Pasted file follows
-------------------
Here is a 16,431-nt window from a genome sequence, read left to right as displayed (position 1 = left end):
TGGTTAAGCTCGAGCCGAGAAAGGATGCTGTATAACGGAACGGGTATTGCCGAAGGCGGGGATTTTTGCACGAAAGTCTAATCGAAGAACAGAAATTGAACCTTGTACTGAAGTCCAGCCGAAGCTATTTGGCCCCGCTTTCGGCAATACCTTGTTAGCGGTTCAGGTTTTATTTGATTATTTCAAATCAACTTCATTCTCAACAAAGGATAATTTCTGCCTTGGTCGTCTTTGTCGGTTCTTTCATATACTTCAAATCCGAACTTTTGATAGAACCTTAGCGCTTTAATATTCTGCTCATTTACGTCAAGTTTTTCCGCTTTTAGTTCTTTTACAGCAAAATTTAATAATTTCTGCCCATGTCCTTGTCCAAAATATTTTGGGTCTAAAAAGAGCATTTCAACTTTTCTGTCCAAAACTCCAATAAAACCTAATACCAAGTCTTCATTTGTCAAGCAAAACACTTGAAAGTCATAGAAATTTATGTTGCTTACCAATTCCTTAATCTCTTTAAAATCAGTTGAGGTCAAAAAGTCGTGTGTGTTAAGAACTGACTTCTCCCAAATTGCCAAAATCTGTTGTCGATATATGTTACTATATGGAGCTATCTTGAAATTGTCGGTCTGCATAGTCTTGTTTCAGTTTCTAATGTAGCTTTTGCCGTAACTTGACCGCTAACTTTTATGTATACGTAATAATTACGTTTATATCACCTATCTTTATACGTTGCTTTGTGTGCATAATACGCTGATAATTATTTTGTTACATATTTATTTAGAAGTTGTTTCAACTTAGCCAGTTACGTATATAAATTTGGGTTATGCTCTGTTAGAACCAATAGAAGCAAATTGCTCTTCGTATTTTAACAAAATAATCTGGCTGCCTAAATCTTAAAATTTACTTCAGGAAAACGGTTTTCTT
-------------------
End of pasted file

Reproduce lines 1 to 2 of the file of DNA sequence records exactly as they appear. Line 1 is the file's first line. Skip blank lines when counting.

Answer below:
Here is a 16,431-nt window from a genome sequence, read left to right as displayed (position 1 = left end):
TGGTTAAGCTCGAGCCGAGAAAGGATGCTGTATAACGGAACGGGTATTGCCGAAGGCGGGGATTTTTGCACGAAAGTCTAATCGAAGAACAGAAATTGAACCTTGTACTGAAGTCCAGCCGAAGCTATTTGGCCCCGCTTTCGGCAATACCTTGTTAGCGGTTCAGGTTTTATTTGATTATTTCAAATCAACTTCATTCTCAACAAAGGATAATTTCTGCCTTGGTCGTCTTTGTCGGTTCTTTCATATACTTCAAATCCGAACTTTTGATAGAACCTTAGCGCTTTAATATTCTGCTCATTTACGTCAAGTTTTTCCGCTTTTAGTTCTTTTACAGCAAAATTTAATAATTTCTGCCCATGTCCTTGTCCAAAATATTTTGGGTCTAAAAAGAGCATTTCAACTTTTCTGTCCAAAACTCCAATAAAACCTAATACCAAGTCTTCATTTGTCAAGCAAAACACTTGAAAGTCATAGAAATTTATGTTGCTTACCAATTCCTTAATCTCTTTAAAATCAGTTGAGGTCAAAAAGTCGTGTGTGTTAAGAACTGACTTCTCCCAAATTGCCAAAATCTGTTGTCGATATATGTTACTATATGGAGCTATCTTGAAATTGTCGGTCTGCATAGTCTTGTTTCAGTTTCTAATGTAGCTTTTGCCGTAACTTGACCGCTAACTTTTATGTATACGTAATAATTACGTTTATATCACCTATCTTTATACGTTGCTTTGTGTGCATAATACGCTGATAATTATTTTGTTACATATTTATTTAGAAGTTGTTTCAACTTAGCCAGTTACGTATATAAATTTGGGTTATGCTCTGTTAGAACCAATAGAAGCAAATTGCTCTTCGTATTTTAACAAAATAATCTGGCTGCCTAAATCTTAAAATTTACTTCAGGAAAACGGTTTTCTT